Saturday, August 12, 2006

Speed traps

I've been thinking about speed traps lately. As a cop, I have long loathed the idea of catching speeders simply for revenue, yet small towns are consistently in need of ready cash, and the steady progression of the small town Mayor's court is like a payday, as regular as Friday, that helps keep the coffers filled. However, the practice generally sucks as it routinely taxes citizens for driving through town.

Small town mayors (hell, big town mayors too!) like four lane highways, with a good median and ample shoulders. They lobby unceasingly for them, then they want them to go right through town. As soon as they get the highway, they set the speed limit at some ridiculous limit, about thirty mph under what the highway is designed for. Then, they instruct the cops to enforce the speed limit. The poor cops ought to write Welcome To Podunk in reversed script across the hood of their cruisers, because the only official welcome a traveler gets is when he is invited to mayor's court.

There is a place and a reason for traffic tickets. Revenue enhancement isn't one of them.

You see, a highway is designed for a particular speed. Interstate highways can sustain higher speeds than unlimited access four-lanes. Those four-lanes can accomodate higher speeds than two lane paved roads. Two lane paved roads are infinitely better at moving traffic than a gravel road, and gravel is better than a dirt path through town.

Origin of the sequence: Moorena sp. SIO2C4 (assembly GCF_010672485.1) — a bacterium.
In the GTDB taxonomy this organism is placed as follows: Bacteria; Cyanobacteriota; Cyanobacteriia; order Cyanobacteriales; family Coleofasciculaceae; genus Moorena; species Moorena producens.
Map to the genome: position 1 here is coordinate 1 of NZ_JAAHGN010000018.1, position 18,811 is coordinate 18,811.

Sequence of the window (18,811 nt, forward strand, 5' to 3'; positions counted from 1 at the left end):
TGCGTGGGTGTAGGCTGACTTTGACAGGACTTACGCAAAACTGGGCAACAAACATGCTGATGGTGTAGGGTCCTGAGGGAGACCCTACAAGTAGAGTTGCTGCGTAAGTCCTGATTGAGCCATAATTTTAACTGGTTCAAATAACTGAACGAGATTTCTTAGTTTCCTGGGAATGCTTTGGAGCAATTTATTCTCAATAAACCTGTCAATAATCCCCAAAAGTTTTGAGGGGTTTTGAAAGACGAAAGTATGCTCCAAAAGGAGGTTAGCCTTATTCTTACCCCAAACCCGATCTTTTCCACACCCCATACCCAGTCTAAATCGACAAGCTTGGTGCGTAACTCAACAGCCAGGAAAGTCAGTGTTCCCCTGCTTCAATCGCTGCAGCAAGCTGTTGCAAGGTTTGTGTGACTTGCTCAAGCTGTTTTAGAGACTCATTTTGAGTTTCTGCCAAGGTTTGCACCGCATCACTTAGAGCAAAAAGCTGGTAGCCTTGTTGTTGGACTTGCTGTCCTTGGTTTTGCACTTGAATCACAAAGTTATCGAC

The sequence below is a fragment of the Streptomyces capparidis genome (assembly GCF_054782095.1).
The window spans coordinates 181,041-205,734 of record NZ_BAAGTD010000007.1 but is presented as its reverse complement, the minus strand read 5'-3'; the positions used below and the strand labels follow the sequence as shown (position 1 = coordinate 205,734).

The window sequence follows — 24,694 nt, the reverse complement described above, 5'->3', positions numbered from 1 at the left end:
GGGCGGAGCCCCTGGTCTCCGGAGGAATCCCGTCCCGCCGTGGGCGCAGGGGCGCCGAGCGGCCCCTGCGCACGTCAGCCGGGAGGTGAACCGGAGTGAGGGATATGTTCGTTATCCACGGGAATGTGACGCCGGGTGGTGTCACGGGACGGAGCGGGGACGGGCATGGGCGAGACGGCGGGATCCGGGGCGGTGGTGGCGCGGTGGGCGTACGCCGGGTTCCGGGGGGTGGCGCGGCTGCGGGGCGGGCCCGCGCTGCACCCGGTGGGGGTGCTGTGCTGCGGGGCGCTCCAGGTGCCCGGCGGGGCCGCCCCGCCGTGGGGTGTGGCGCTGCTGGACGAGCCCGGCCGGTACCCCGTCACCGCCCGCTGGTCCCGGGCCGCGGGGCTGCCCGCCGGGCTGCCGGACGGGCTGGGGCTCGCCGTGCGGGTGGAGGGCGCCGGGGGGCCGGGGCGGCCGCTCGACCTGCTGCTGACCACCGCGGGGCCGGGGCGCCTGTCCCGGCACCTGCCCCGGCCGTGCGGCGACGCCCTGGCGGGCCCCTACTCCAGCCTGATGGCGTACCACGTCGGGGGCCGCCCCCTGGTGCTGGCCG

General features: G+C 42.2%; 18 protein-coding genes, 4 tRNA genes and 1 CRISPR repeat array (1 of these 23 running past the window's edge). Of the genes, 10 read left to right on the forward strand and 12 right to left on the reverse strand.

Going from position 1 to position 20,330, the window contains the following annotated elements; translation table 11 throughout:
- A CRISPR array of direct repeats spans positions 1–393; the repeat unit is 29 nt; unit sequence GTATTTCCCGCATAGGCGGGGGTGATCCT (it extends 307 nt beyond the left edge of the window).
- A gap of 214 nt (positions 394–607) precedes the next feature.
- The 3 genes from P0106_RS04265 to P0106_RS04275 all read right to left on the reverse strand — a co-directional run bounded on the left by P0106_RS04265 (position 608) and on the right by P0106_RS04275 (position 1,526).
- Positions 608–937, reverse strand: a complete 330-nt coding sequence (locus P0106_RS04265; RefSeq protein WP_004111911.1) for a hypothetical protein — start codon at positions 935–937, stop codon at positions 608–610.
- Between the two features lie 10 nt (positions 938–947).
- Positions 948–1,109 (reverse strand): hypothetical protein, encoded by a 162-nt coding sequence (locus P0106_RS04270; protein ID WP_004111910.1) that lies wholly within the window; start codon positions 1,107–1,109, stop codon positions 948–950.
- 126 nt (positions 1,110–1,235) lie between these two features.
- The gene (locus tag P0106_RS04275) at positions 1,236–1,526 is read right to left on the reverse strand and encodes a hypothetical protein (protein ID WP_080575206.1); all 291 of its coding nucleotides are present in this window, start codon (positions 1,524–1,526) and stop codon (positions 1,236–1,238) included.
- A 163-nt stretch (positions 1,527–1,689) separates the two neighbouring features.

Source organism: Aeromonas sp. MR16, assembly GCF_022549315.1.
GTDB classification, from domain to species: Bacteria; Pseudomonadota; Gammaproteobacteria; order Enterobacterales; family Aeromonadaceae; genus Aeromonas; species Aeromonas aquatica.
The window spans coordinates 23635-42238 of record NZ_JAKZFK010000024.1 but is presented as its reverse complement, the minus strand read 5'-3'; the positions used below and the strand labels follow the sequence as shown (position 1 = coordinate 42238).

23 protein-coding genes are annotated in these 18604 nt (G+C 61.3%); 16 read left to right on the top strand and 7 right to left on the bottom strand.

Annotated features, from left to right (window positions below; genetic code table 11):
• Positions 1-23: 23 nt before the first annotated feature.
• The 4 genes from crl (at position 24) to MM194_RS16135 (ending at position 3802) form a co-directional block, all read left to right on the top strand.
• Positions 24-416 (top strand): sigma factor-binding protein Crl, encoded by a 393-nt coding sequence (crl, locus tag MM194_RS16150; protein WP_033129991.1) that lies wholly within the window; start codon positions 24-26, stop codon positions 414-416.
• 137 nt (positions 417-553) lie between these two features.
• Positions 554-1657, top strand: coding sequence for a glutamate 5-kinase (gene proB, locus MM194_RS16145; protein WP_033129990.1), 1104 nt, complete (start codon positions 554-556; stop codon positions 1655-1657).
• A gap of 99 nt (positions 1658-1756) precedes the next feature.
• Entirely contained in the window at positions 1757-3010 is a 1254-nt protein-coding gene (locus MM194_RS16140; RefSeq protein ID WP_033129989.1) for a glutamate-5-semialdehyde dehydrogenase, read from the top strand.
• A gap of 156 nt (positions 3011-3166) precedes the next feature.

Putting a four-lane highway through town and setting the speed limit for a two lane highway is ridiculous. First of all, it pisses off motorists. But it also limits the growth of a city. In the Texas example, the first thing a small town wants is a loop around it. Businesses that depend on high speed traffic and good industrial roads locate on that loop. The town grows out and people build homes outside the loop. To take that example to the logical conclusion, look at Shreveport, LA, which has three loops, the Inner Loop, the Industrial Loop, and the Outer Loop. Yet the downtown area remains prosperous, focusing on businesses that uniquely prosper downtown.

One small town mayor recently told me that he wants the speed limit through town set low, so people will stop and give business to his downtown. I asked him what business relies on flow-through traffic and he couldn't point to a single gas station, convenience store, or restaurant that might entice a traveler to stop. The gas stations are on the edge of town. The businesses downtown focus on the resident. He has a high-speed route through town, yet nothing at all for a traveler. All he gets downtown is increased traffic without the benefit of sales. He'd be better off if that good, strong highway passed around his town because business there would enjoy the benefits of cheaper land and room for growth. His town would likewise grow and revenues would increase.

Speed traps aren't the answer. Getting people to stop for gas and soda is only part of the answer. Growing businesses is a better answer.

If you simply want people to slow down, destroy that good four-lane highway and gravel a nice path through town. The traffic will slow down considerably.


Anonymous said...